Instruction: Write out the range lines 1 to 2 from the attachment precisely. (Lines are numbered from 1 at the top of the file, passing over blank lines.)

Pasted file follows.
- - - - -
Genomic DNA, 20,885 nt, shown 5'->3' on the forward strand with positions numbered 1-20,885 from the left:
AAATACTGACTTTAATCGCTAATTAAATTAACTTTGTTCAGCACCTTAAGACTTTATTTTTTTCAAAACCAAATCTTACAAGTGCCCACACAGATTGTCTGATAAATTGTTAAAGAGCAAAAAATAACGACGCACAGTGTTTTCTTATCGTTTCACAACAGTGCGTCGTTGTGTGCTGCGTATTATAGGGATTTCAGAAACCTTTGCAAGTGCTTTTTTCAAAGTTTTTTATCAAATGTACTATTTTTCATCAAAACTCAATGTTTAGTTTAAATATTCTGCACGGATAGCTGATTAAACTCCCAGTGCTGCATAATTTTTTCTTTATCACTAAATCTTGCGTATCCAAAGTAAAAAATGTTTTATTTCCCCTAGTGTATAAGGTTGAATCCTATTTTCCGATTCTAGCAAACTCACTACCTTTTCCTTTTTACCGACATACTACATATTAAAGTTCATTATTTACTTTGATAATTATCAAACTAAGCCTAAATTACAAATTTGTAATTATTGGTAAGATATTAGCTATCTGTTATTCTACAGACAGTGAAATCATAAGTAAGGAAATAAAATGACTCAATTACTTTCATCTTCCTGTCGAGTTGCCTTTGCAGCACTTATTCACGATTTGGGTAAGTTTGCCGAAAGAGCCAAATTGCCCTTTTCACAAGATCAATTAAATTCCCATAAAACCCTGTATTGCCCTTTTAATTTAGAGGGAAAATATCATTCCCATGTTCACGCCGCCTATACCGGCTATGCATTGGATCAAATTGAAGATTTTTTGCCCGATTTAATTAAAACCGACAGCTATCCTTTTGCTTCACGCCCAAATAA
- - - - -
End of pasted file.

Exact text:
Genomic DNA, 20,885 nt, shown 5'->3' on the forward strand with positions numbered 1-20,885 from the left:
AAATACTGACTTTAATCGCTAATTAAATTAACTTTGTTCAGCACCTTAAGACTTTATTTTTTTCAAAACCAAATCTTACAAGTGCCCACACAGATTGTCTGATAAATTGTTAAAGAGCAAAAAATAACGACGCACAGTGTTTTCTTATCGTTTCACAACAGTGCGTCGTTGTGTGCTGCGTATTATAGGGATTTCAGAAACCTTTGCAAGTGCTTTTTTCAAAGTTTTTTATCAAATGTACTATTTTTCATCAAAACTCAATGTTTAGTTTAAATATTCTGCACGGATAGCTGATTAAACTCCCAGTGCTGCATAATTTTTTCTTTATCACTAAATCTTGCGTATCCAAAGTAAAAAATGTTTTATTTCCCCTAGTGTATAAGGTTGAATCCTATTTTCCGATTCTAGCAAACTCACTACCTTTTCCTTTTTACCGACATACTACATATTAAAGTTCATTATTTACTTTGATAATTATCAAACTAAGCCTAAATTACAAATTTGTAATTATTGGTAAGATATTAGCTATCTGTTATTCTACAGACAGTGAAATCATAAGTAAGGAAATAAAATGACTCAATTACTTTCATCTTCCTGTCGAGTTGCCTTTGCAGCACTTATTCACGATTTGGGTAAGTTTGCCGAAAGAGCCAAATTGCCCTTTTCACAAGATCAATTAAATTCCCATAAAACCCTGTATTGCCCTTTTAATTTAGAGGGAAAATATCATTCCCATGTTCACGCCGCCTATACCGGCTATGCATTGGATCAAATTGAAGATTTTTTGCCCGATTTAATTAAAACCGACAGCTATCCTTTTGCTTCACGCCCAAATAA